Emergent properties of Animal Space Use - Part I

Animal space use is complex, not only due to being complicated to understand in model terms but also from the philosophical perspective of the term "emergence". Qualitatively, we are then flipping from complicatedness to true complexity. Emergence of a system's behaviour occurs when an entity is observed to have properties its parts do not have on their own, properties or behaviors that emerge only when the parts interact in a wider whole. Recently I illustrated this fascinating topic in Frontiers in Ecology and Evolution (Gautestad 2022). Here the "parts" are represented by a large collection of an individual's relocations (sample of spatial fixes of movement) under influence of memory. Memory map utilization invites to study animal space use from two complementary perspectives, topologically and spatiotemporally. In Gautestad (2022) I cover both aspects; first, I use simulations involving memory-dependent site fidelity of an individual to explore in phenomenological terms the network-topological aspect of the emerging network of nodes (targets for return events). Secondly, I toggle from the topological aspect of networks to the spatiotemporal aspect of space use under this premise. In this Part I of the post I present an excerpt of the topological analysis.

Individual movement may be considered to be a mixture of exploratory moves and some occasional events of return, where the latter generate site fidelity but depend on spatial memory. Some locations will over time become more frequently revisited than others; a property that may be called non-random self-crossing of the individual’s movement path. In overall terms the animal’s home range becomes an emergent property of the tendency to revisit historic locations. Thus, memory map utilization is a key aspect of cognitive movement ecology.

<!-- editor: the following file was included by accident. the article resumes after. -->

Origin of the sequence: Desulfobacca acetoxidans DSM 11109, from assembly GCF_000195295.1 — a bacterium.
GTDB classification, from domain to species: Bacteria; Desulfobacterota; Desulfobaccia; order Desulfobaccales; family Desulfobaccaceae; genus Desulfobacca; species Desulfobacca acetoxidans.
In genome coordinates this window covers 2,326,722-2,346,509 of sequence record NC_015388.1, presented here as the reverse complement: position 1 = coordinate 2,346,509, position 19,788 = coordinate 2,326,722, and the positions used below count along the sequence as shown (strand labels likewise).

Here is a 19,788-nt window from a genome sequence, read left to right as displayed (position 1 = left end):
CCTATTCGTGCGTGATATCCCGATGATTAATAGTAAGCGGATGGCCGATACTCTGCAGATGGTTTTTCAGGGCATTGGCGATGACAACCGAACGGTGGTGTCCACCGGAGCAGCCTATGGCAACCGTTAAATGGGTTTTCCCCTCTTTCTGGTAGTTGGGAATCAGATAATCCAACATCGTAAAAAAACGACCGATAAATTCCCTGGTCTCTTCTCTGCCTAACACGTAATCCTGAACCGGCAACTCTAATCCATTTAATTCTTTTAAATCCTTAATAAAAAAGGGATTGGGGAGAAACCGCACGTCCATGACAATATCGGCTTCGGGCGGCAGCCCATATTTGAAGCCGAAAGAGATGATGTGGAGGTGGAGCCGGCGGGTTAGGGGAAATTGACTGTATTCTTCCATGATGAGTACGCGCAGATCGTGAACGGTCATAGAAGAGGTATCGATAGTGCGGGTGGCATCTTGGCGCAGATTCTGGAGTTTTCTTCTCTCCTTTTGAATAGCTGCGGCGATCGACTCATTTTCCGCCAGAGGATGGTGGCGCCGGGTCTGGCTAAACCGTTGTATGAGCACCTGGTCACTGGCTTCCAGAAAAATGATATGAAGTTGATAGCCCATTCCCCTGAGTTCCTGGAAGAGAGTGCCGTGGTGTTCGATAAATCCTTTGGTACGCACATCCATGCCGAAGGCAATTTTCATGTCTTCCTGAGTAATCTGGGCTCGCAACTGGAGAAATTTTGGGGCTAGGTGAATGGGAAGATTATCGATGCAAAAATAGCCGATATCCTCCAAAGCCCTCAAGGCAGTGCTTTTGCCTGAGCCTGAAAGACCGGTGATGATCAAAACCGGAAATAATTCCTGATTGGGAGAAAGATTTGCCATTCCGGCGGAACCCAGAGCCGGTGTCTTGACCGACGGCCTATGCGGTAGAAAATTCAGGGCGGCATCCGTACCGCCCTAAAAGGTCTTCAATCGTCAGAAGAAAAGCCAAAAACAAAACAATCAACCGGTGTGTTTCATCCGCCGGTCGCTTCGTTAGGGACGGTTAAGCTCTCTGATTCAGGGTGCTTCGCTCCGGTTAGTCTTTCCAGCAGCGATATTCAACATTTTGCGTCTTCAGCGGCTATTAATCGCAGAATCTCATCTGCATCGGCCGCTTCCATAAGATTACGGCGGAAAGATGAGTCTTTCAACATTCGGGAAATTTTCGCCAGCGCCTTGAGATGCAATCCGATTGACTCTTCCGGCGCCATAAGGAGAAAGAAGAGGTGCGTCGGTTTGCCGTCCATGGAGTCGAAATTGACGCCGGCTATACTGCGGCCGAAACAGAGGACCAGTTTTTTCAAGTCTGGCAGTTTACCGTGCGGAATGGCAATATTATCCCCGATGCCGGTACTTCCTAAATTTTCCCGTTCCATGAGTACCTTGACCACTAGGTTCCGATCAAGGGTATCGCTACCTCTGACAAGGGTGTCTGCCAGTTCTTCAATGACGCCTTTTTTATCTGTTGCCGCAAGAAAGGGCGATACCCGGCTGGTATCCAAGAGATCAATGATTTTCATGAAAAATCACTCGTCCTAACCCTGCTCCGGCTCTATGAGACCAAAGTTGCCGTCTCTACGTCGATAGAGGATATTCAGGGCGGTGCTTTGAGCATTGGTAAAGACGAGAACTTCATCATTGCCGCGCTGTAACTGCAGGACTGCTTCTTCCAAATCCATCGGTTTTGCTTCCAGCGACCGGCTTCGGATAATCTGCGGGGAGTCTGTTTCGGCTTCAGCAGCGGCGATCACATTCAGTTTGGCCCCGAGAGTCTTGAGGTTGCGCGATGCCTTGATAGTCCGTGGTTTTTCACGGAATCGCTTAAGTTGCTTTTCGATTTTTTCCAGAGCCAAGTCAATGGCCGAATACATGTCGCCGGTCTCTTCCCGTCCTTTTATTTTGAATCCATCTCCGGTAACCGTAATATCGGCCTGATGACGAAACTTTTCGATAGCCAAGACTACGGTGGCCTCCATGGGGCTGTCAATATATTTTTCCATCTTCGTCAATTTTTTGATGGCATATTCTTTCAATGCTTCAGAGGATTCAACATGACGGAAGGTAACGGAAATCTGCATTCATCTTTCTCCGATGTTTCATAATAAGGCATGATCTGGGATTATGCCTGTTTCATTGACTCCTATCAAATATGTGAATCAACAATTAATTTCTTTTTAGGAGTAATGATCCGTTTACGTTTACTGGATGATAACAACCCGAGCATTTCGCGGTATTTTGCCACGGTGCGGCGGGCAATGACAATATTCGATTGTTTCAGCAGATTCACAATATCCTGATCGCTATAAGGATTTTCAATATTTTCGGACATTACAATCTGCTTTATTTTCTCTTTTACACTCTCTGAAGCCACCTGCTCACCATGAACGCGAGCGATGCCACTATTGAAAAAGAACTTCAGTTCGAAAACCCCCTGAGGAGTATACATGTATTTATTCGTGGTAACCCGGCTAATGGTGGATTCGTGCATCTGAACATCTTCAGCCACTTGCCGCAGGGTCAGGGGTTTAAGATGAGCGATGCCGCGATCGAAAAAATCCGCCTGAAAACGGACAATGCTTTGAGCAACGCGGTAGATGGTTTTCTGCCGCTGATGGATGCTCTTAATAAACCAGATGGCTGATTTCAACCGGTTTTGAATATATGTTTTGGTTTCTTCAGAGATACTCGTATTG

From a network theoretical perspective sampled locations along a movement path (fixes) may be said to represent potential nodes. Actual nodes will emerge from memory-dependent returns to a small subset of these historic locations. This kind of individual-centric network topology deviates conceptually and qualitatively from the geometrically explicit dispersion of patches the animal is attracted to and the paths the animal follows to commute between them. For example, the set of the closest patches in the network may be independent of the Euclidean distance between the network node and its neighbor nodes*. Independence between physical distance and closeness based on historic revisitation events has been supported empirically in American bison Bison bison (Merkle et al., 2014, 2017) and Fowler’s toads Anaxyrus fowleri (Marchand et al., 2017). For the present context of cognitive movement ecology I label the scenarios “Site Fidelity Network” (SFN).

Network graphs, produced in Gephi 0.8.2 and 0.9.2 (Bastian et al., 2009), illustrate how a site fidelity network (SFN) becomes increasingly complex by the emergence of an increasing number of hierarchical levels of connected nodes (re-used locations) over time. Each series in the upper part of the Figure above consists of 104 steps with a new potential or realized node creation every 10 step on average. Node degree ("popularity") is expressed by the size of the bullets, while colors only serve to distinguish the respective magnitudes of degree. In the upper image the center part of the network visualization represents Level 1, containing nodes with only one connecting link (smallest network fragments). The lower image shows that the link structure of the initial 104 return events of a series of 105 steps becomes more complex with more levels when studied as the initial sub-section of a 10 times larger series than in the upper image. In other words, the network is more “mature” owing to the longer time span of development of the initial part of the network.